Simply Google ‘Acceleration’ and you will find hundreds, if not thousands of articles. Type Google Backwards Acceleration and you will find a completely different response.
If we look at athletes that play sports, like basketball, tennis, baseball, softball, lacrosse, soccer, etc., you will notice that players often become disorganized when traveling backwards.
Moving backwards isn’t typically a primary skill in court and field sports, however; it is the one skill that can make a huge difference in play making.
Tip #1 Decide Sooner than Later
One of the biggest problems I see in sports, like tennis, baseball, and softball, is players don’t predict soon enough. Therefore, they are always trying to catch up versus making a quick retreating jump for a play. They need to have the ability to open the hips, push off hard to escape space, and accelerate to make a play
Tip #2 Stay Forward to Go Backward
This is not a typo! It means keep the shoulders forward and pivot around the center of mass with hips back and shoulders forward. This allows the athlete to load properly and push forward while staying athletic and balanced. If the shoulders pop up and back, as if falling back during a backpedal, nothing good comes from this. The hips don’t load, balance is off, and accelerate is an afterthought. At this point not falling becomes the priority. ‘Stay in the Tunnel’, stay forward, and accelerate through the shoulders.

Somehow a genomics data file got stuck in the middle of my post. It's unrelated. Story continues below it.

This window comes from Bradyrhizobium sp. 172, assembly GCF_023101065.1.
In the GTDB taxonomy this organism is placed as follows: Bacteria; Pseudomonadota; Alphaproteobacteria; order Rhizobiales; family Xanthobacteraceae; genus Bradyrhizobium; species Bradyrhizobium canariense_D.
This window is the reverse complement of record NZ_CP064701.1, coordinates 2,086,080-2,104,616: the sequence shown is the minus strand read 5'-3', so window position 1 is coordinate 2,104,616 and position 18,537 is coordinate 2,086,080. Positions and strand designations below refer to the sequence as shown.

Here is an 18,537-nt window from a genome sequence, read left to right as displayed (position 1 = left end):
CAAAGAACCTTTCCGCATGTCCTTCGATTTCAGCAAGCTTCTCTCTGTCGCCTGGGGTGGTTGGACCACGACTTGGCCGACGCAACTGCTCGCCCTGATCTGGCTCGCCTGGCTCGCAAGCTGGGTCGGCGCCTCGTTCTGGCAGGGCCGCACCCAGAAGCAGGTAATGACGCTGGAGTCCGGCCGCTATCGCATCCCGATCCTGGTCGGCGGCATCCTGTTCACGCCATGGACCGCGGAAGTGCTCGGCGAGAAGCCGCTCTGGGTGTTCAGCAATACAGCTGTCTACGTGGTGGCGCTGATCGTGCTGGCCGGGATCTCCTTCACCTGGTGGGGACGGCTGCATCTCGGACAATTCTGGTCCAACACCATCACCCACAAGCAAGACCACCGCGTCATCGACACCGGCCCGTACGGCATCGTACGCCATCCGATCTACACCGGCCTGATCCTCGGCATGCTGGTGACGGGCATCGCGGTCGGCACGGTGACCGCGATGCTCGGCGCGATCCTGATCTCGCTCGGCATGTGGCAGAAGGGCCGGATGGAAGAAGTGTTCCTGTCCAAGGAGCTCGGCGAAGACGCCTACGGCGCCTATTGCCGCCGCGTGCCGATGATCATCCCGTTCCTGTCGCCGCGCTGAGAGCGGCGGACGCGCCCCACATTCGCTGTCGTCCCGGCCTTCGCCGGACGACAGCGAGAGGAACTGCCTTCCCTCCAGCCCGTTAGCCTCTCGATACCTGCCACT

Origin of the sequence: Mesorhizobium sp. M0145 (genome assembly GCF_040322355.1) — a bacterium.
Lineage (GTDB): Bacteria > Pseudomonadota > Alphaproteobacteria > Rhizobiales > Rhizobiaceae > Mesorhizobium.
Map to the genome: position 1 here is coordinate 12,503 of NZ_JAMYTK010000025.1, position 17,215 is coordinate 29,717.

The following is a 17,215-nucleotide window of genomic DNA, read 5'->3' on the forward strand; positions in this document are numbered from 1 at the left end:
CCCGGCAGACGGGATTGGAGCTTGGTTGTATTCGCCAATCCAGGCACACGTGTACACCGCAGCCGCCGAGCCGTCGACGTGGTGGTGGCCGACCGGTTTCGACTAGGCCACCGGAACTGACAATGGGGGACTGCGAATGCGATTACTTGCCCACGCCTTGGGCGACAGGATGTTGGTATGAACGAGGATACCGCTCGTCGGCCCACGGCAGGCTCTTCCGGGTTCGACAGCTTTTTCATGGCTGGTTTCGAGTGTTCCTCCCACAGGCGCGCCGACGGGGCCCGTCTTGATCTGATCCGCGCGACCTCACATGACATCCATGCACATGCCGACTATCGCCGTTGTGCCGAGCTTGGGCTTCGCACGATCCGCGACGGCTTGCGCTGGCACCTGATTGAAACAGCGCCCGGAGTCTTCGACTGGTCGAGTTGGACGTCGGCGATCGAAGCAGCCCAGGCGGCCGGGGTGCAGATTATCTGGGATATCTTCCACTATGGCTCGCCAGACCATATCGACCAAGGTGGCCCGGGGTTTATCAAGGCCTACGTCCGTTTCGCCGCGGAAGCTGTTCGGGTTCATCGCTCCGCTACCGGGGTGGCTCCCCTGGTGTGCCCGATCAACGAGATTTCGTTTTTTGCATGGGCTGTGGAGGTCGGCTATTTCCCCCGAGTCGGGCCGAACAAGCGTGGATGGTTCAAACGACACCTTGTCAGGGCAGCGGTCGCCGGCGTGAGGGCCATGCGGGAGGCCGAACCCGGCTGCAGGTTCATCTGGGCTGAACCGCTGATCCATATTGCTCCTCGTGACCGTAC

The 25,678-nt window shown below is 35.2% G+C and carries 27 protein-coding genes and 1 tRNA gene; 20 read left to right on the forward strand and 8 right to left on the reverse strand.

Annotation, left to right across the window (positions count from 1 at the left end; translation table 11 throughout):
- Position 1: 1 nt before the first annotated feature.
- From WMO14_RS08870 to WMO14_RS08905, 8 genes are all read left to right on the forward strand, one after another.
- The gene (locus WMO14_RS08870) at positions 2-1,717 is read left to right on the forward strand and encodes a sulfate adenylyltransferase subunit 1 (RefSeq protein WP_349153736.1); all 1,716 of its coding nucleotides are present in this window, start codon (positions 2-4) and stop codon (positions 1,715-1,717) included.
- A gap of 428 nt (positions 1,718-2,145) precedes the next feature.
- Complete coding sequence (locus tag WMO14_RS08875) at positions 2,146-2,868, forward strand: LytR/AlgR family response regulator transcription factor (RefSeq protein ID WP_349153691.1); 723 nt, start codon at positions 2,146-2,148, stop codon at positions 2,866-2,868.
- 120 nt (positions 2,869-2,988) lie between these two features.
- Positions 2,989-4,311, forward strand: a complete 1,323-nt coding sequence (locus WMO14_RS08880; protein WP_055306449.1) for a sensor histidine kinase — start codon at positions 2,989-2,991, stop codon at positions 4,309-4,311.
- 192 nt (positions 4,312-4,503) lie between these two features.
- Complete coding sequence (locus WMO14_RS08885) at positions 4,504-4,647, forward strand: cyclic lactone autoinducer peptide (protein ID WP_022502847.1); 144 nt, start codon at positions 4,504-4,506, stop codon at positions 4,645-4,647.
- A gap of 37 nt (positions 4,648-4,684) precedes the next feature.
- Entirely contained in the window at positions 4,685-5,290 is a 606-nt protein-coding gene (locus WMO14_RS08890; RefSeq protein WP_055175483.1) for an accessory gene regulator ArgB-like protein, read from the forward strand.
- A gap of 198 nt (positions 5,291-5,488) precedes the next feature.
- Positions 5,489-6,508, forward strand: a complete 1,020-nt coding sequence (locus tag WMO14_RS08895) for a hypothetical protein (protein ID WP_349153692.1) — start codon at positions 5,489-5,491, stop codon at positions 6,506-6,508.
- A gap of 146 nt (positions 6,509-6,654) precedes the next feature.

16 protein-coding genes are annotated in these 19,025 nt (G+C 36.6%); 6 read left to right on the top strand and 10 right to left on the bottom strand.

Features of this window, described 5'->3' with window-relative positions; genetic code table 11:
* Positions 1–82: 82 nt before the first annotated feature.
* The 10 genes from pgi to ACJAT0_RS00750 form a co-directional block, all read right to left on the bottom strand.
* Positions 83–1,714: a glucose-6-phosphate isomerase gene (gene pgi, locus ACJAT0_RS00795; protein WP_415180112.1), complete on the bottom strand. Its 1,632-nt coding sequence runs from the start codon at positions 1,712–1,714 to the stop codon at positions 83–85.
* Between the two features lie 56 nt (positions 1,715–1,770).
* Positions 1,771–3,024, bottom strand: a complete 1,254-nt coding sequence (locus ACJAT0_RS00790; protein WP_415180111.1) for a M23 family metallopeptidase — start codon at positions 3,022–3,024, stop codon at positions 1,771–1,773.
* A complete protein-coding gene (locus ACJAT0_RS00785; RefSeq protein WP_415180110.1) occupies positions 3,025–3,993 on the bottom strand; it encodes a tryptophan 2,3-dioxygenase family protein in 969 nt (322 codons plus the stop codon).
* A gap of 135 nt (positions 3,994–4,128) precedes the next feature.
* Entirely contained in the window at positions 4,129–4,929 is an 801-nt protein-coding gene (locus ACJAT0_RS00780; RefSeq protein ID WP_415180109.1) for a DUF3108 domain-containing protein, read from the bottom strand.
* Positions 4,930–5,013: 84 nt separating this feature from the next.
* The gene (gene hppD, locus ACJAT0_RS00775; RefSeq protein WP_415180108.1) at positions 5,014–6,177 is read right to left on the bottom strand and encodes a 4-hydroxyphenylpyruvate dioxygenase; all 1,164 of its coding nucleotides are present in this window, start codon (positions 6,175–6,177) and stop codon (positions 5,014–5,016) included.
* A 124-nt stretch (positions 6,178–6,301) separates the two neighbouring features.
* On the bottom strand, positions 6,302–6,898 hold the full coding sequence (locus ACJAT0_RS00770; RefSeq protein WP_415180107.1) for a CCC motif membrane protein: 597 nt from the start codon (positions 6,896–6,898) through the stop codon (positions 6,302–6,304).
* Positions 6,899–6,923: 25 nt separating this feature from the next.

Tip #3 Backpedal When Unsure & Hip Turn When Certain
When still reading the play but fairly sure you are going to have to back-up, it is wise to perform a controlled backpedal while you read. Once you are certain of where the play is going, Hip Turn quickly, escape space, and perform either a lateral run. Or, turn and sprint based on the speed of the play. Tip #1 is about deciding sooner than later. Remember not to run if there has been no direct reason to turn and run. Simply backpedal, read and stay positioned to Hip Turn and explode when needed.
Tip #4 Practice Drills
Practice drills where your head and eyes delay turning and stay focused on where you are coming from. Practice getting the head and eyes turned quickly. Both are important because being able to move with “blind” footwork and sighted footwork is just a part of athletics.
Backwards acceleration is as much about prediction and preparation as it is technique. As always, if technique is bad then nothing good usually comes. Remember to work on technique as well.